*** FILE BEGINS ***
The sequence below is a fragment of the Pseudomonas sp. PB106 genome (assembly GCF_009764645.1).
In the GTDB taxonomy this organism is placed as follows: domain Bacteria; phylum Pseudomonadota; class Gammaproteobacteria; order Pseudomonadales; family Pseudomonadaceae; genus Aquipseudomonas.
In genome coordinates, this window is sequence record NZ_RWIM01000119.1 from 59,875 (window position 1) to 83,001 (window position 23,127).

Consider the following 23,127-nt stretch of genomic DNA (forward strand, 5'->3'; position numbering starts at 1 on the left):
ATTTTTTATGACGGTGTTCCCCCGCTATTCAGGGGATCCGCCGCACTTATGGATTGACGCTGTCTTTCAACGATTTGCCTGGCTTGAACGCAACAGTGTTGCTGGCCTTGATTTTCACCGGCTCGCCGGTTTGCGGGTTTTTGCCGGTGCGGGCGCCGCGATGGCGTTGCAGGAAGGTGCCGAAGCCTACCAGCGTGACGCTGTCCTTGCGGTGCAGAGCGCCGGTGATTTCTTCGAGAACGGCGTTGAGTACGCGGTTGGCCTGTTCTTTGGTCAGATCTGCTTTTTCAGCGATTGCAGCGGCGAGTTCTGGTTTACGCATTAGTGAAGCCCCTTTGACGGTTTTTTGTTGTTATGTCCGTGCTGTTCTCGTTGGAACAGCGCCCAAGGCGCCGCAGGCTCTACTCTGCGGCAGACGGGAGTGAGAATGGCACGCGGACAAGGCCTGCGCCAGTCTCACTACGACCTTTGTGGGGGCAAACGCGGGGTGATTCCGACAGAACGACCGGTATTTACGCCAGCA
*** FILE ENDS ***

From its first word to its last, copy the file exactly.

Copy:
The sequence below is a fragment of the Pseudomonas sp. PB106 genome (assembly GCF_009764645.1).
In the GTDB taxonomy this organism is placed as follows: domain Bacteria; phylum Pseudomonadota; class Gammaproteobacteria; order Pseudomonadales; family Pseudomonadaceae; genus Aquipseudomonas.
In genome coordinates, this window is sequence record NZ_RWIM01000119.1 from 59,875 (window position 1) to 83,001 (window position 23,127).

Consider the following 23,127-nt stretch of genomic DNA (forward strand, 5'->3'; position numbering starts at 1 on the left):
ATTTTTTATGACGGTGTTCCCCCGCTATTCAGGGGATCCGCCGCACTTATGGATTGACGCTGTCTTTCAACGATTTGCCTGGCTTGAACGCAACAGTGTTGCTGGCCTTGATTTTCACCGGCTCGCCGGTTTGCGGGTTTTTGCCGGTGCGGGCGCCGCGATGGCGTTGCAGGAAGGTGCCGAAGCCTACCAGCGTGACGCTGTCCTTGCGGTGCAGAGCGCCGGTGATTTCTTCGAGAACGGCGTTGAGTACGCGGTTGGCCTGTTCTTTGGTCAGATCTGCTTTTTCAGCGATTGCAGCGGCGAGTTCTGGTTTACGCATTAGTGAAGCCCCTTTGACGGTTTTTTGTTGTTATGTCCGTGCTGTTCTCGTTGGAACAGCGCCCAAGGCGCCGCAGGCTCTACTCTGCGGCAGACGGGAGTGAGAATGGCACGCGGACAAGGCCTGCGCCAGTCTCACTACGACCTTTGTGGGGGCAAACGCGGGGTGATTCCGACAGAACGACCGGTATTTACGCCAGCA